We are Anands and always bounce back, says director Ketan Anan
Being an Anand is not easy, and being son of filmmaker Chetan Anand means more expectations to live up to. But that didn’t deter Ketan Anand from going on to make acclaimed films such as ‘Shart’ and ‘Toote Khilone’. At the sidelines of the Khushwant Singh Litfest 2015, the Bollywood director shared with HT the fond memories of his father and talked about his upcoming projects and how he was looking forward to launching his nephew into films; and more importantly, life post his stay in jail.punjab Updated: Oct 11, 2015 22:46 IST
Being an Anand is not easy, and being son of filmmaker Chetan Anand means more expectations to live up to. But that didn’t deter Ketan Anand from going on to make acclaimed films such as ‘Shart’ and ‘Toote Khilone’. At the sidelines of the Khushwant Singh Litfest 2015, the Bollywood director shared with HT the fond memories of his father and talked about his upcoming projects and how he was looking forward to launching his nephew into films; and more importantly, life post his stay in jail.
This year’s edition of the Khushwant Singh Litfest has been an assessment of his peers who share the centenary one of who was your father, the legendary Chetan Anand.
What makes this even more special is that both KS and my father cut their own parts in life. They swam upstream in their fields without adhering to stereotypes. My father made issue-based films and it’s nice to see that trend emerge again with the likes of Anurag (Kashyap), Shoojit Sircar, Kabir Khan. In fact, Kabir’s Bajrangi Bhaijaan, as he has repeatedly said, was inspired by my dad’s ‘Aakhri Khat’.
Any special memories of your father?
Memories are aplenty but as Amit Khanna said filmmaker Chetan Anand was among the first who brought a sense of colour in films. ‘Heer Ranjha’ is a classic example. He wanted the entire film to be shot like it was poetry. He was an intelligent and curious human being, well-versed in many languages and all kinds of classical music. That is why I say my father was a poetic romanticist and not a romantic poet (smiles).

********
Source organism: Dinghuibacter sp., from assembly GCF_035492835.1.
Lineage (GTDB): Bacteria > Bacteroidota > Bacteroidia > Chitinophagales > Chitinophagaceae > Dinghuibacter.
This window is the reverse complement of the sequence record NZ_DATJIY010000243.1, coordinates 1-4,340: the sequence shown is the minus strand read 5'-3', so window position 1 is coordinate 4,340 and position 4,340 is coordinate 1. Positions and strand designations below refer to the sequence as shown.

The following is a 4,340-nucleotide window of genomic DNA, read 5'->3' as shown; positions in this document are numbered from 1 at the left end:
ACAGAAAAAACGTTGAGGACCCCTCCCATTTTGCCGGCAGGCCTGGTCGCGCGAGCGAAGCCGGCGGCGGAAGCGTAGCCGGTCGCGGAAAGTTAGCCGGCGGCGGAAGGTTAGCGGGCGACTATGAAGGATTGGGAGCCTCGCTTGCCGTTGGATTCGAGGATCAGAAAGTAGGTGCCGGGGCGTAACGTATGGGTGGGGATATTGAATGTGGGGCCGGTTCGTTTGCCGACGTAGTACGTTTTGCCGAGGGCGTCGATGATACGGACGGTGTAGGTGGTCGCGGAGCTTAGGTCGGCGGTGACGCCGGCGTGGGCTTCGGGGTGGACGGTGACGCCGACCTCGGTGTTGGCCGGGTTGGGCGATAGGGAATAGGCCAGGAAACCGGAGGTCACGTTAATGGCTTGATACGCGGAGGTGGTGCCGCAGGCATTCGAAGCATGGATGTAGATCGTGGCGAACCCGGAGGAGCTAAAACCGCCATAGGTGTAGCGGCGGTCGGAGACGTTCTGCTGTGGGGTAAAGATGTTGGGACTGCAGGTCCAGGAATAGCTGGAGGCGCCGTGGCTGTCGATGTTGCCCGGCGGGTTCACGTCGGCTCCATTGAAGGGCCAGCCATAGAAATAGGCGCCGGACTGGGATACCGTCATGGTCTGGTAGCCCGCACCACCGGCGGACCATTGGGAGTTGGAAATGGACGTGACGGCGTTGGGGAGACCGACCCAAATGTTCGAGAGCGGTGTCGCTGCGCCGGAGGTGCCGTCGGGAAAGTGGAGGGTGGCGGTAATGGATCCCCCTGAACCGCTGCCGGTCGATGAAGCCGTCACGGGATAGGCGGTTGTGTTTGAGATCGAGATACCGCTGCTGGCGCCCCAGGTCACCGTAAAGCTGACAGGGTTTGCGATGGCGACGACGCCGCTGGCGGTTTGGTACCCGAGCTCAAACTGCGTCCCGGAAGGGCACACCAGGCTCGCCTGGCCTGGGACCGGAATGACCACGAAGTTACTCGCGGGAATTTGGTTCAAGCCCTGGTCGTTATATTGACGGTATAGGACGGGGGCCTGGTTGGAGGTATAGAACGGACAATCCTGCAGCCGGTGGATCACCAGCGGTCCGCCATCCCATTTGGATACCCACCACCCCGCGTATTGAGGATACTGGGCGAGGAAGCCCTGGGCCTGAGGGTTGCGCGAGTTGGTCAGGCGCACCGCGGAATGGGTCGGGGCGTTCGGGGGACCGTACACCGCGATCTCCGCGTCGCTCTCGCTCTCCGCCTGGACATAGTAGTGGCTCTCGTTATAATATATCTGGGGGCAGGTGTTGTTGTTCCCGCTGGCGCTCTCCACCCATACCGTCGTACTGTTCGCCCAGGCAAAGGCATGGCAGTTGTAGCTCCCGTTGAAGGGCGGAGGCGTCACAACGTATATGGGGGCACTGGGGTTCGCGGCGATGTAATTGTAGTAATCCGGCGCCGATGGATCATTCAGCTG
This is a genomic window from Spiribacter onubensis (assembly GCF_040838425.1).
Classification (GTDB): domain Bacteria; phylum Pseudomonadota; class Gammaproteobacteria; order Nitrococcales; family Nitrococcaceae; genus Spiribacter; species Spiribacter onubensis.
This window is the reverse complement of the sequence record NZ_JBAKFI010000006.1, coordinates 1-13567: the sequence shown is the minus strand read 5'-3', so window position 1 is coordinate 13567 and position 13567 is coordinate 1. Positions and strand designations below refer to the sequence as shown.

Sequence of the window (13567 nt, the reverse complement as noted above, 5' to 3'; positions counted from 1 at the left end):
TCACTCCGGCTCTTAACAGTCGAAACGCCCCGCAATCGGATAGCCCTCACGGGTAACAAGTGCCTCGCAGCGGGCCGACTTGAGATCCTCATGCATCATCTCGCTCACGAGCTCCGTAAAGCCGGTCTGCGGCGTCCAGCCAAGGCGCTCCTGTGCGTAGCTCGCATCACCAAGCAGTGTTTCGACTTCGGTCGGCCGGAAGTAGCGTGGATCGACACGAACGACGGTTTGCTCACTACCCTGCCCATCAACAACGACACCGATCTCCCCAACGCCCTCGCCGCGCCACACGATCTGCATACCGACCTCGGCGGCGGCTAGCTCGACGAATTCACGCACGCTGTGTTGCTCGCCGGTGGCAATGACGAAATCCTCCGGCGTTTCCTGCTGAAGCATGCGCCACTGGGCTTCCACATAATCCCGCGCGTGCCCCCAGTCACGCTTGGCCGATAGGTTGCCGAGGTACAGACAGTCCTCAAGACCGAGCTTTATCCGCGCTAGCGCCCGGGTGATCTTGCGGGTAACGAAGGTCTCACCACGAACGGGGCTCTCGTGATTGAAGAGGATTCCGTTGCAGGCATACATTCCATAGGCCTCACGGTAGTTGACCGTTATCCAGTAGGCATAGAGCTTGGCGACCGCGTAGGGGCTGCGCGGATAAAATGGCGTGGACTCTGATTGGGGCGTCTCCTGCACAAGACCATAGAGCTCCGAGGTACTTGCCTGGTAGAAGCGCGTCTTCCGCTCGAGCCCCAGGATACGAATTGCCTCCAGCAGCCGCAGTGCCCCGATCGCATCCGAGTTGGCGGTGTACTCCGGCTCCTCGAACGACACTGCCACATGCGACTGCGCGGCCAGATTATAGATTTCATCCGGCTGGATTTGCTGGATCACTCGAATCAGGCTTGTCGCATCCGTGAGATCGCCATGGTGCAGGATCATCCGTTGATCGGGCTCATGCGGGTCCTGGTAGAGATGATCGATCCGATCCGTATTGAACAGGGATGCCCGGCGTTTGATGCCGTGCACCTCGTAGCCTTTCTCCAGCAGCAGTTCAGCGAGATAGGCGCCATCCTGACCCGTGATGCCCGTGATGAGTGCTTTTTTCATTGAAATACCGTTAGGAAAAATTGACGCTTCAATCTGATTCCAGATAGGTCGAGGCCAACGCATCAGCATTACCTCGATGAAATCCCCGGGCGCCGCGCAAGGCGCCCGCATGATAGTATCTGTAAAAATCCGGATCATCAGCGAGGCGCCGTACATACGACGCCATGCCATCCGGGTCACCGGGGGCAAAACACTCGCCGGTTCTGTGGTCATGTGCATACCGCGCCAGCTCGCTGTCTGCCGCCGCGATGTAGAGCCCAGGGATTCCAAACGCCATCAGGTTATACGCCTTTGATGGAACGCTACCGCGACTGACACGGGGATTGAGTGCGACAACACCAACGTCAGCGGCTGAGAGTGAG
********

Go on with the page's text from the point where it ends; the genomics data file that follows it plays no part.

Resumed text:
You are set to revive Chetan Anand’s banner Himalaya films with a psychological love story. Is it true?
Yes, ‘Petrol Pump’ was written by dad almost 40 years ago as he wanted to direct the film. It is, as you said, a psychological, highway story as the name suggests. The film revolves around two men, one of whom is returning from the hills and the other who is going uphill and they get stuck at a petrol pump due to a storm and both have loved and lost the same girl, so now whether the girl will come back or not and whom will she choose is what the film’s focus will be on.
Are you launching another Anand in this film?
(Interrupts) That’s exactly what I was getting to. I will launch my nephew, my brother Vivek Anand’s son, Surya Rishi Anand, who will play one of the lead roles in the project. We have been training him for a while and he’s a young, tall and handsome guy. In case the project doesn’t happen under the family banner, we’ll get someone else to do the film, but will definitely launch him by the year-end. The script is complete and we are just waiting to figure out the funds. Shraddha, Aliya and Parineeti we are considering for the girl’s character.
Is it challenging to come from such an illustrious family? Did you or your brother ever feel the pressure?
The pressure doesn’t come so much from within the family as it does from the external forces or rather the market. But you have to move out of your own sunshine. My brother has made a name for himself as a painter and loves what he is doing. I enjoy working on the few film projects I engage myself in. And now it’s for the next generation to take over. Our duty is to provide the young a platform.
The case relating to Priya Rajvansh’s murder caught everyone’s eye. Did it slow down your pace or have things changed for you after that?
Ideally, I wouldn’t want to go into the details at this point, but to tell you in a couple of words, of course it has impacted us as a family in many ways. It blocked constructive discussion but at the same time I have nothing to fret as I haven’t done any wrong. Emotional baggage is one thing but knowing your conscience is another and Vivek and I have been clear on that front. The judiciary is supreme and we are abiding by what the court says. And well, we are the Anands, so we always bounce back.